Esopus Avenue peters out into something called Buckley Street, which ends at fenced facility that appeared to be testing the ground for the presence of toxic gasses. There had been no dead-end sign, and I'd been expecting to find a way to cut over to Boices Lane, but there was no way to do that. I had to turn around and take Esopus Avenue all the way back to Albany Avenue.
Back at Mavis, the car was still on jacks because that's how they like to leave it until they get a chance to upsell you on other things it might need. I already knew the car needed an alignment, but I didn't expect it to need a new $300 pair of shock absorbers. The problem with a place that dispenses auto repair is that the professionals have an asymmetrical information advantage. They know more about cars than you do, and it can be tempting for them to take advantage of this information. Still, the upsalesman seemed to be making sense when he said that bad shock absorbers were the reason the car was so badly out of alignment. So, what the fuck, I told him that yes he could replace the shock absorbers. And then I headed off again on the bicycle.
In the couple more hours that I had to kill, I went to Home Depot and bought some window hardware and weather stripping (stuff that would fit in my shoulder bag). I also ducked into the air-conditioned comfort of Barnes and Noble periodically to check my email (it being the middle of a working day, almost all the other customers in there were elderly). Periodically I'd return to Mavis to look for progress, but not much was in evidence (and the employees have a real talent for ignoring you once the business of upselling is complete). So I eventually went to a nearby bar & grill type place called the Ninety Nine Restaurant. It's like an Applebees, I suppose, though if it's a franchise I'd never heard of it. The staff were mostly young and attractive, whereas the customers were mostly my age and, well, one of them was enormously fat and another had driven here on a motorcycle (though my bicycle was the only one out in the parking lot). Somewhat surprisingly, they had an IPA on tap, and though it was the decidedly-inferior Southern Tier, I ordered it. And in so doing I learned something important: inferior IPA can taste reasonably good if it is served extremely cold. Like an Applebees, the Ninety Nine Restaurant is sports-bar-type place catering to douchey people with fake IDs. Such people drink a lot of Coors Light and they like their beer chilled just shy of frozen solid. Since all beer in such a place is served at this temperature, the Southern Tier IPA was as well. With a quality IPA, this would have been a crime, but with Southern Tier it seemed to mute the worst notes in its complex bouquet. There at the bar, I felt like maybe by experience would be somewhat dull (epecially once I discovered there were no WiFi hotpots within range), but I ended up enjoying some of the Olympic contests playing out on the flatscreens. I also ordered and devoured a perfectly acceptable plate of french fries, though the only people I talked to were two bartenders, and then only to request things.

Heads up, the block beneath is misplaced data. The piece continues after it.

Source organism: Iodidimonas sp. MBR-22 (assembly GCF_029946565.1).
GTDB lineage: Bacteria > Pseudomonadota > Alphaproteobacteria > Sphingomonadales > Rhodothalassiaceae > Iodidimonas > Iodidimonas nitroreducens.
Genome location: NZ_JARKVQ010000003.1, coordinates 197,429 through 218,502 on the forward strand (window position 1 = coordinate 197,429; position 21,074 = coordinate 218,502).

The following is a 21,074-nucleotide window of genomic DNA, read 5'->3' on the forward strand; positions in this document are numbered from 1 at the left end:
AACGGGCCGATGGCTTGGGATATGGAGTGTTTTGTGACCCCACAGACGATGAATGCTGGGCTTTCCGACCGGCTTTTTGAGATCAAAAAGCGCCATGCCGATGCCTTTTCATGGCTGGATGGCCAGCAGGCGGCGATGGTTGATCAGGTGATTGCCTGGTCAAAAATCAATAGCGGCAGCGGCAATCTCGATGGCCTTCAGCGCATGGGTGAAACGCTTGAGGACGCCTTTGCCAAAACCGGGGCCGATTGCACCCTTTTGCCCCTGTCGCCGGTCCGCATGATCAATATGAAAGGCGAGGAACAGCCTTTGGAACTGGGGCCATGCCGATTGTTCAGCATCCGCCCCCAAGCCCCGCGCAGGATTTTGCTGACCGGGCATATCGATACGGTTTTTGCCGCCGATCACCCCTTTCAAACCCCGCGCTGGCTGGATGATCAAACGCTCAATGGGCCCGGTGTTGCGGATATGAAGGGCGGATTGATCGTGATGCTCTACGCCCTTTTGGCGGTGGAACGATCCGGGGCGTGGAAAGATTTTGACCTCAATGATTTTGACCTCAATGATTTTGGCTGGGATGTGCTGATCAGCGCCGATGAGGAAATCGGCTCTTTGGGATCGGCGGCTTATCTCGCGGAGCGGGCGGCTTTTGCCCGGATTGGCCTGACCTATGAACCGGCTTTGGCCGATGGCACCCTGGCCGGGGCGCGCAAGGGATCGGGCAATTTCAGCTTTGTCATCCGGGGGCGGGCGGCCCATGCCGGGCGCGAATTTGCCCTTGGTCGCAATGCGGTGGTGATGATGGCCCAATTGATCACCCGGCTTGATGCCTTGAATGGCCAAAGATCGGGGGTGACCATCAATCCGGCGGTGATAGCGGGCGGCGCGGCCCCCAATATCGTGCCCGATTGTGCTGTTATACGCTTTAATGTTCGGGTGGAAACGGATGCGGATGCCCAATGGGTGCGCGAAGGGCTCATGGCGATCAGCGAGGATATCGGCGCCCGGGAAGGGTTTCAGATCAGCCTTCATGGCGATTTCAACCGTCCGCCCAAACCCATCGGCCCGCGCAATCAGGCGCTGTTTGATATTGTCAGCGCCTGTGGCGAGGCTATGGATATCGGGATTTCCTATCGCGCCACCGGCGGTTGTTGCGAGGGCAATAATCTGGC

$900 later, the Honda Civic Hybrid had brand new tires, rear shocks, and an alignment. The suspension definitely felt a little tighter on the drive home, though when I'd hit a bump in the back, the car seemed to want to shimmy sideways in a way it hadn't before.